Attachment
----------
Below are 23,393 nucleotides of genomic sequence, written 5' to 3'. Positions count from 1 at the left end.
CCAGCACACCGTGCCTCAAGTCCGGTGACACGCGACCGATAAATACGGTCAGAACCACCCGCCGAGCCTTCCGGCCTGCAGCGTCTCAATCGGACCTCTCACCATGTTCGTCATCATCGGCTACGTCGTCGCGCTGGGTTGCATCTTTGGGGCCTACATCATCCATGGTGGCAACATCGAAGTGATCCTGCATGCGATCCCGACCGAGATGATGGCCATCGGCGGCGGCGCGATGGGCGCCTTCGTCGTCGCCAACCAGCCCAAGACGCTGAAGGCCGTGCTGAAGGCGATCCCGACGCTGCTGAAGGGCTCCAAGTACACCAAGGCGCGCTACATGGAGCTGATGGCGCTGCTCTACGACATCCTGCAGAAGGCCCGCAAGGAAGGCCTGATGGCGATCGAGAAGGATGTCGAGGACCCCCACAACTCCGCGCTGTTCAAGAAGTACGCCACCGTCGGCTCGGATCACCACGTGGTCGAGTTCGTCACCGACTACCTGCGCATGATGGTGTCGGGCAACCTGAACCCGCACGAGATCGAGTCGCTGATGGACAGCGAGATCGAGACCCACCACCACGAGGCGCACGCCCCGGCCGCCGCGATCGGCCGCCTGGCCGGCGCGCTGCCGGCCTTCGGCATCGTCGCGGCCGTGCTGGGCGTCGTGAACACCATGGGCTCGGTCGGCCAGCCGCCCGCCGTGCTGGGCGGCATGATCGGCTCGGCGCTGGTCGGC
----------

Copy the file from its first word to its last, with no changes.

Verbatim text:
Below are 23,393 nucleotides of genomic sequence, written 5' to 3'. Positions count from 1 at the left end.
CCAGCACACCGTGCCTCAAGTCCGGTGACACGCGACCGATAAATACGGTCAGAACCACCCGCCGAGCCTTCCGGCCTGCAGCGTCTCAATCGGACCTCTCACCATGTTCGTCATCATCGGCTACGTCGTCGCGCTGGGTTGCATCTTTGGGGCCTACATCATCCATGGTGGCAACATCGAAGTGATCCTGCATGCGATCCCGACCGAGATGATGGCCATCGGCGGCGGCGCGATGGGCGCCTTCGTCGTCGCCAACCAGCCCAAGACGCTGAAGGCCGTGCTGAAGGCGATCCCGACGCTGCTGAAGGGCTCCAAGTACACCAAGGCGCGCTACATGGAGCTGATGGCGCTGCTCTACGACATCCTGCAGAAGGCCCGCAAGGAAGGCCTGATGGCGATCGAGAAGGATGTCGAGGACCCCCACAACTCCGCGCTGTTCAAGAAGTACGCCACCGTCGGCTCGGATCACCACGTGGTCGAGTTCGTCACCGACTACCTGCGCATGATGGTGTCGGGCAACCTGAACCCGCACGAGATCGAGTCGCTGATGGACAGCGAGATCGAGACCCACCACCACGAGGCGCACGCCCCGGCCGCCGCGATCGGCCGCCTGGCCGGCGCGCTGCCGGCCTTCGGCATCGTCGCGGCCGTGCTGGGCGTCGTGAACACCATGGGCTCGGTCGGCCAGCCGCCCGCCGTGCTGGGCGGCATGATCGGCTCGGCGCTGGTCGGC